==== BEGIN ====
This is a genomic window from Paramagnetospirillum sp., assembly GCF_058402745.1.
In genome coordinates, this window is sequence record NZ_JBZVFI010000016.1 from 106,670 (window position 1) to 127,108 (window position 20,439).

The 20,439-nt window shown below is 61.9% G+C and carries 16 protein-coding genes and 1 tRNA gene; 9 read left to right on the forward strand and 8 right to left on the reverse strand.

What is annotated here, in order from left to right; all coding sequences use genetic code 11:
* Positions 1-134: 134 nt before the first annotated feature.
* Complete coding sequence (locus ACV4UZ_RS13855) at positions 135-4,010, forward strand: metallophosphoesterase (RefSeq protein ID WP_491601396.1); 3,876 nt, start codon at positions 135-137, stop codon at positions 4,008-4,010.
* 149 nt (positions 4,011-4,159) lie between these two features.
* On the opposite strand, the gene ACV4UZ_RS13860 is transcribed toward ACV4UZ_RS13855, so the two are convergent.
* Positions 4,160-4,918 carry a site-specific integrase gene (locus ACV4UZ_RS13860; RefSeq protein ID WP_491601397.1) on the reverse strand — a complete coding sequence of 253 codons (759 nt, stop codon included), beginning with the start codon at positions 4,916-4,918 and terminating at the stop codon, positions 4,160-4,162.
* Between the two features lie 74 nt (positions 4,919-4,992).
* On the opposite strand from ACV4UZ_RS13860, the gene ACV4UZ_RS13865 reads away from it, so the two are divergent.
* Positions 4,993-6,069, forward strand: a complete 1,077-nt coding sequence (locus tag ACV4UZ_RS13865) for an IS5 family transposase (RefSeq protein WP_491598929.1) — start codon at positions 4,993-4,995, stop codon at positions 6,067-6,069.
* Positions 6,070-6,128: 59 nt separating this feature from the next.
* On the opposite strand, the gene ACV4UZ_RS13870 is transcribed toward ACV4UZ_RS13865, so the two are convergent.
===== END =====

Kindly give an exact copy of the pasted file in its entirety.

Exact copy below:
This is a genomic window from Paramagnetospirillum sp., assembly GCF_058402745.1.
In genome coordinates, this window is sequence record NZ_JBZVFI010000016.1 from 106,670 (window position 1) to 127,108 (window position 20,439).

The 20,439-nt window shown below is 61.9% G+C and carries 16 protein-coding genes and 1 tRNA gene; 9 read left to right on the forward strand and 8 right to left on the reverse strand.

What is annotated here, in order from left to right; all coding sequences use genetic code 11:
* Positions 1-134: 134 nt before the first annotated feature.
* Complete coding sequence (locus ACV4UZ_RS13855) at positions 135-4,010, forward strand: metallophosphoesterase (RefSeq protein ID WP_491601396.1); 3,876 nt, start codon at positions 135-137, stop codon at positions 4,008-4,010.
* 149 nt (positions 4,011-4,159) lie between these two features.
* On the opposite strand, the gene ACV4UZ_RS13860 is transcribed toward ACV4UZ_RS13855, so the two are convergent.
* Positions 4,160-4,918 carry a site-specific integrase gene (locus ACV4UZ_RS13860; RefSeq protein ID WP_491601397.1) on the reverse strand — a complete coding sequence of 253 codons (759 nt, stop codon included), beginning with the start codon at positions 4,916-4,918 and terminating at the stop codon, positions 4,160-4,162.
* Between the two features lie 74 nt (positions 4,919-4,992).
* On the opposite strand from ACV4UZ_RS13860, the gene ACV4UZ_RS13865 reads away from it, so the two are divergent.
* Positions 4,993-6,069, forward strand: a complete 1,077-nt coding sequence (locus tag ACV4UZ_RS13865) for an IS5 family transposase (RefSeq protein WP_491598929.1) — start codon at positions 4,993-4,995, stop codon at positions 6,067-6,069.
* Positions 6,070-6,128: 59 nt separating this feature from the next.
* On the opposite strand, the gene ACV4UZ_RS13870 is transcribed toward ACV4UZ_RS13865, so the two are convergent.